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GTCYS Orchestra performs world premiere of commissioned piece by Aryaman Manish Joshi

What led to Concert Orchestra’s upcoming world premiere of Aryaman Manish Joshi’s Chandryaan? Two crucial components: GTCYS’ initiative to uplift contemporary composers of color by commissioning new pieces and our own Jack Reynertson sitting in the audience at a St. Olaf Band concert in fall 2021! 

Raised in India, Aryaman started playing keyboard at age 10 and formally started acoustic piano lessons at age 13. Hoping to enroll in college in America and study music alongside mathematics, Aryaman applied and was accepted into St. Olaf College. Aryaman thought focusing on composing might give him a unique opportunity to shine amongst the other students who were talented performers, and he applied for an opportunity to compose a piece for the St. Olaf Band. While Aryaman was self-taught in composition and wasn’t familiar with all the instruments, he was up to the task! Aryaman wrote “कालचक्र The Wheel of Time” as a reflection on the impact and emotion of the Covid-19 crisis in India. The St. Olaf Band premiered the piece in October 2021 on their Midwest Tour (check it out on YouTube). The dynamic piece fascinated audience members, which happened to include GTCYS Concert Orchestra conductor (and St. Olaf alum) Jack Reynertson.  

With GTCYS’ goal to introduce students to new repertoire by modern composers of color in mind, Jack struck up a conversation with Aryaman about writing a new piece specifically for Concert Orchestra! This piece is inspired by India’s race to the moon and features several Northern Indian elements, including a traditional time signature, rhythms, and a tabla, an Indian percussion instrument played by tabla master Dr. A. Pavan. On learning a non-Western piece, conductor Jack Reynertson says, “Our biggest challenge is finding the right approach to style. We need to tailor our approach to rhythm and color in a very different way than we would with a composer like Mozart. The tabla has a rich and varied pallet of sound, and Aryaman often asks us to imitate the sound and tone of the drums. The string players especially are learning to make some pretty significant adjustments to their playing style. This is very conversational music, and much of the time the orchestra and soloist seem to imitate each other.” 

To prepare, students have two rehearsals this month with tabla master Dr. A. Pavan, a local tabla player and teacher who shared his skills at GTCYS’ winter retreats earlier this season. Conductor Jack Reynertson shares, “Many students in Concert Orchestra had never heard the tabla before our meeting with Pavan. I hope the students leave this experience with a renewed sense of curiosity about music from other cultures, and a heightened respect for musical styles outside of the symphonic world.” Reflecting on the students’ work, Aryaman also shares, “What GTCYS is doing is nothing short of revolutionary in my opinion. Band is a newer art form, you can see a lot of diversity in it. But I absolutely do not see that with orchestra at all. Orchestra is so insular and it is so Western in a way that, since I don’t come from a Western background, it is always alienating to me.”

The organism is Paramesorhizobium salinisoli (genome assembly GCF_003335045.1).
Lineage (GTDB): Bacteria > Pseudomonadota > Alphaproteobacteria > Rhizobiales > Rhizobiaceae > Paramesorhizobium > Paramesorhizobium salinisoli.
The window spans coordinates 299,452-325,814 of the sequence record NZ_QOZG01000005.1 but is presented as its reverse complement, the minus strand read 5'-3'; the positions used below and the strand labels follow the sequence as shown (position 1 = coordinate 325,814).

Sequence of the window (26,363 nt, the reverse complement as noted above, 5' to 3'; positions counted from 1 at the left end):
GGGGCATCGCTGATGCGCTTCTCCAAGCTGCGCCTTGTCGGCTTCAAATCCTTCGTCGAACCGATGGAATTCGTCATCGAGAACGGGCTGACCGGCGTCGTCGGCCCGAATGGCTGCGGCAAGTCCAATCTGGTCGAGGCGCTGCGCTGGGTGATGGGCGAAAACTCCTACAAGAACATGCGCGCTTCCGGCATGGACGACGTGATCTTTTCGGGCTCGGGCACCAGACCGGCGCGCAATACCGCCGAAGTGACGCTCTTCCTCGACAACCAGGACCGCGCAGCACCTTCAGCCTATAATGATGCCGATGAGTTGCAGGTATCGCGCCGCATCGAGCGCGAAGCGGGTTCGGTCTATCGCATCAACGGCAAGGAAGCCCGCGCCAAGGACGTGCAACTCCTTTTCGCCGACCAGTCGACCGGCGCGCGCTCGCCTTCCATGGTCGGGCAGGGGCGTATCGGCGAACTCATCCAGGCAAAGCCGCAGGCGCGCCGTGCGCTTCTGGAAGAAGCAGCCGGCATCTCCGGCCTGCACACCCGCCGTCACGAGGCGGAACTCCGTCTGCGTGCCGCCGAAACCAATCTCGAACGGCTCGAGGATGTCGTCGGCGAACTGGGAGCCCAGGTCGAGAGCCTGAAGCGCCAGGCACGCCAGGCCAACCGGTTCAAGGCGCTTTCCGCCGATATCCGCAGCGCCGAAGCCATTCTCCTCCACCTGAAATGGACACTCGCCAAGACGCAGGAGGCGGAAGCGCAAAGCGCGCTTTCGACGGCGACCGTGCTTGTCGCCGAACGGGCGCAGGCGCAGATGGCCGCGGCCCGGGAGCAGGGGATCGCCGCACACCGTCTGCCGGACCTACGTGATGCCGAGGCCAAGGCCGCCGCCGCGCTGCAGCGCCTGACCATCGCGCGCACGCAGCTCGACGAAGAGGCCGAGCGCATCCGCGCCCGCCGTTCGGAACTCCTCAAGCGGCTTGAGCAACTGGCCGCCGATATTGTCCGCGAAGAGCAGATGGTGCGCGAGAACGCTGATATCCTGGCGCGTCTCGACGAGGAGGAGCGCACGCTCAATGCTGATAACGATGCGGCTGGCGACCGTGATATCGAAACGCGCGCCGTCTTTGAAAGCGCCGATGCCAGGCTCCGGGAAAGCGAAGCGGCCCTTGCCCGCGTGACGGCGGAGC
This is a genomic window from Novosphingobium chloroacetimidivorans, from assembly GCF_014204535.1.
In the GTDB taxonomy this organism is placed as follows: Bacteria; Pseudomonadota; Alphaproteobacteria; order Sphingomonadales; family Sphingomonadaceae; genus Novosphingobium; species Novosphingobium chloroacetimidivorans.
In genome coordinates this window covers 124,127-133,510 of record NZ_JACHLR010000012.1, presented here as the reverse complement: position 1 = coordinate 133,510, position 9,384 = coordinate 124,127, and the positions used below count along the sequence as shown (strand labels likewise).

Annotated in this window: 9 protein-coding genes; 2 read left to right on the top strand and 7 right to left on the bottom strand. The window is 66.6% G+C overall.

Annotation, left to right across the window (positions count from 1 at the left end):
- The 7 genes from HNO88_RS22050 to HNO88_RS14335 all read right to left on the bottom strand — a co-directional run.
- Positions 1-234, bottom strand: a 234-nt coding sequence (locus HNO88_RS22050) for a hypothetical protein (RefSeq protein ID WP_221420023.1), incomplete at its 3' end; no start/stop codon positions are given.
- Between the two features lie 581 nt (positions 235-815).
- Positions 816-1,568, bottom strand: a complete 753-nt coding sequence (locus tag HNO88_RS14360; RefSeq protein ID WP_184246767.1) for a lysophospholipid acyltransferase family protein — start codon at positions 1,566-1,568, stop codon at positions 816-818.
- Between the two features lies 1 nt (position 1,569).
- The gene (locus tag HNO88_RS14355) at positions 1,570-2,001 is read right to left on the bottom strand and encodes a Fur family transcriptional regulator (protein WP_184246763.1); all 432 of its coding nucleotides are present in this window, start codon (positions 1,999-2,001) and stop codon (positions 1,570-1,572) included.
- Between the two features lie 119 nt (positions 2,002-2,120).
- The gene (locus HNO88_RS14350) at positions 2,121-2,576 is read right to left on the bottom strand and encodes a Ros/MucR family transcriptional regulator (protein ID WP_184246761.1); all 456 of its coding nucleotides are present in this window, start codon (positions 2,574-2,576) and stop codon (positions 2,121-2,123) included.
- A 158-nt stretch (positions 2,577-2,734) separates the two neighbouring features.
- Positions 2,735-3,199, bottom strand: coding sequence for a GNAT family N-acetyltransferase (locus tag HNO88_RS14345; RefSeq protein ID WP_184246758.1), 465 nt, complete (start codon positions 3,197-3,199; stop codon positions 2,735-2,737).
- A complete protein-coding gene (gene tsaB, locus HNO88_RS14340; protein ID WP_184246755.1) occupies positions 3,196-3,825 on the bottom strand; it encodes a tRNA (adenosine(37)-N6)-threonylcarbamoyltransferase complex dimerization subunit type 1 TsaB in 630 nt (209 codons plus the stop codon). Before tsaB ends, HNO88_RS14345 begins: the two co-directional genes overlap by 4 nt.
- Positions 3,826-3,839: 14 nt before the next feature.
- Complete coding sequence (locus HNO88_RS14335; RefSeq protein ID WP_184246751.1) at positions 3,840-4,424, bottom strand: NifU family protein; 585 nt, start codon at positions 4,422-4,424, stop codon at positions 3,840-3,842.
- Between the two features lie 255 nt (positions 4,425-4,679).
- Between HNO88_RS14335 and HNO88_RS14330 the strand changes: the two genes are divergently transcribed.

Aryaman believes that the students are up to the challenge of learning new things and have shown incredible talent for exploring new musical traditions! For students who are familiar with Indian music, they see their passions and background represented alongside traditional Western music, to be enjoyed and respected by their peers.  

Join us at Southview Middle School in Edina (new venue!) for this free and open to the public concert on April 21 to experience the magic yourself! We are so proud of our students and their work towards the upcoming premiere. GTCYS is very grateful for the musical connections that help create new works and new experiences for our young musicians, and to our community of donors who helps make this work possible! 

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